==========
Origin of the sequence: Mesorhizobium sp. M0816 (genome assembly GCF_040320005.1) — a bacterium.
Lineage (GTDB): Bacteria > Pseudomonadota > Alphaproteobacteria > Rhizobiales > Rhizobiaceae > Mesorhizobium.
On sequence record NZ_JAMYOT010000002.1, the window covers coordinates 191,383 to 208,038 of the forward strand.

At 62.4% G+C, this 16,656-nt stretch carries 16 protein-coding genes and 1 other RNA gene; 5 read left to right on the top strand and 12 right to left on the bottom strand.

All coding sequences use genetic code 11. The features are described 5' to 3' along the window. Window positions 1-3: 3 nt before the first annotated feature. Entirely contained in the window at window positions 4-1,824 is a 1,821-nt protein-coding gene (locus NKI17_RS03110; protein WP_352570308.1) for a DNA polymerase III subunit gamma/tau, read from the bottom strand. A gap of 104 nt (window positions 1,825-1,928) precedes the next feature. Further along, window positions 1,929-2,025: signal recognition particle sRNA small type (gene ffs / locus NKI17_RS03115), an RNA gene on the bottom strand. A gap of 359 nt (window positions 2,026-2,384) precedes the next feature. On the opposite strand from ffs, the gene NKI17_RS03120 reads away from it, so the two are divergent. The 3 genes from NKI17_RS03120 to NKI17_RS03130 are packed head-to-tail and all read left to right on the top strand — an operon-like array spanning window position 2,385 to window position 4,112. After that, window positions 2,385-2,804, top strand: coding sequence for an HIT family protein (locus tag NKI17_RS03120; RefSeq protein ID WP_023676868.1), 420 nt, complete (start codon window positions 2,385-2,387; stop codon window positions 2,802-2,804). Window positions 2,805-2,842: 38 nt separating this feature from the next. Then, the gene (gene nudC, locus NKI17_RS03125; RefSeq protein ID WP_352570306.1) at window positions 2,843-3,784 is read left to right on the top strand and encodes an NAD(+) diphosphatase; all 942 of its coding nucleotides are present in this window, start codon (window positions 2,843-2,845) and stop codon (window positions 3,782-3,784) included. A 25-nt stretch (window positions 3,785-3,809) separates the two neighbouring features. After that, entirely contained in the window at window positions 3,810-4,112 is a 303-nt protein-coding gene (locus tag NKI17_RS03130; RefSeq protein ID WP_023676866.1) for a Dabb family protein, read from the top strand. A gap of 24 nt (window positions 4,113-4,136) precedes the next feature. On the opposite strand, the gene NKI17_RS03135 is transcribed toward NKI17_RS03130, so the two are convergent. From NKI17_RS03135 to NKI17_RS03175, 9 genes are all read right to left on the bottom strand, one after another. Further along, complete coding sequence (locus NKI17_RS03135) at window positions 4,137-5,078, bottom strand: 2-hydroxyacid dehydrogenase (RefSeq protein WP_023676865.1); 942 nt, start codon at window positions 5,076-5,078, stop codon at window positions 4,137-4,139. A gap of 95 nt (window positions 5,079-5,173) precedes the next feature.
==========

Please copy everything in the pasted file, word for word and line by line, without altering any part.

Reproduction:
Origin of the sequence: Mesorhizobium sp. M0816 (genome assembly GCF_040320005.1) — a bacterium.
Lineage (GTDB): Bacteria > Pseudomonadota > Alphaproteobacteria > Rhizobiales > Rhizobiaceae > Mesorhizobium.
On sequence record NZ_JAMYOT010000002.1, the window covers coordinates 191,383 to 208,038 of the forward strand.

At 62.4% G+C, this 16,656-nt stretch carries 16 protein-coding genes and 1 other RNA gene; 5 read left to right on the top strand and 12 right to left on the bottom strand.

All coding sequences use genetic code 11. The features are described 5' to 3' along the window. Window positions 1-3: 3 nt before the first annotated feature. Entirely contained in the window at window positions 4-1,824 is a 1,821-nt protein-coding gene (locus NKI17_RS03110; protein WP_352570308.1) for a DNA polymerase III subunit gamma/tau, read from the bottom strand. A gap of 104 nt (window positions 1,825-1,928) precedes the next feature. Further along, window positions 1,929-2,025: signal recognition particle sRNA small type (gene ffs / locus NKI17_RS03115), an RNA gene on the bottom strand. A gap of 359 nt (window positions 2,026-2,384) precedes the next feature. On the opposite strand from ffs, the gene NKI17_RS03120 reads away from it, so the two are divergent. The 3 genes from NKI17_RS03120 to NKI17_RS03130 are packed head-to-tail and all read left to right on the top strand — an operon-like array spanning window position 2,385 to window position 4,112. After that, window positions 2,385-2,804, top strand: coding sequence for an HIT family protein (locus tag NKI17_RS03120; RefSeq protein ID WP_023676868.1), 420 nt, complete (start codon window positions 2,385-2,387; stop codon window positions 2,802-2,804). Window positions 2,805-2,842: 38 nt separating this feature from the next. Then, the gene (gene nudC, locus NKI17_RS03125; RefSeq protein ID WP_352570306.1) at window positions 2,843-3,784 is read left to right on the top strand and encodes an NAD(+) diphosphatase; all 942 of its coding nucleotides are present in this window, start codon (window positions 2,843-2,845) and stop codon (window positions 3,782-3,784) included. A 25-nt stretch (window positions 3,785-3,809) separates the two neighbouring features. After that, entirely contained in the window at window positions 3,810-4,112 is a 303-nt protein-coding gene (locus tag NKI17_RS03130; RefSeq protein ID WP_023676866.1) for a Dabb family protein, read from the top strand. A gap of 24 nt (window positions 4,113-4,136) precedes the next feature. On the opposite strand, the gene NKI17_RS03135 is transcribed toward NKI17_RS03130, so the two are convergent. From NKI17_RS03135 to NKI17_RS03175, 9 genes are all read right to left on the bottom strand, one after another. Further along, complete coding sequence (locus NKI17_RS03135) at window positions 4,137-5,078, bottom strand: 2-hydroxyacid dehydrogenase (RefSeq protein WP_023676865.1); 942 nt, start codon at window positions 5,076-5,078, stop codon at window positions 4,137-4,139. A gap of 95 nt (window positions 5,079-5,173) precedes the next feature.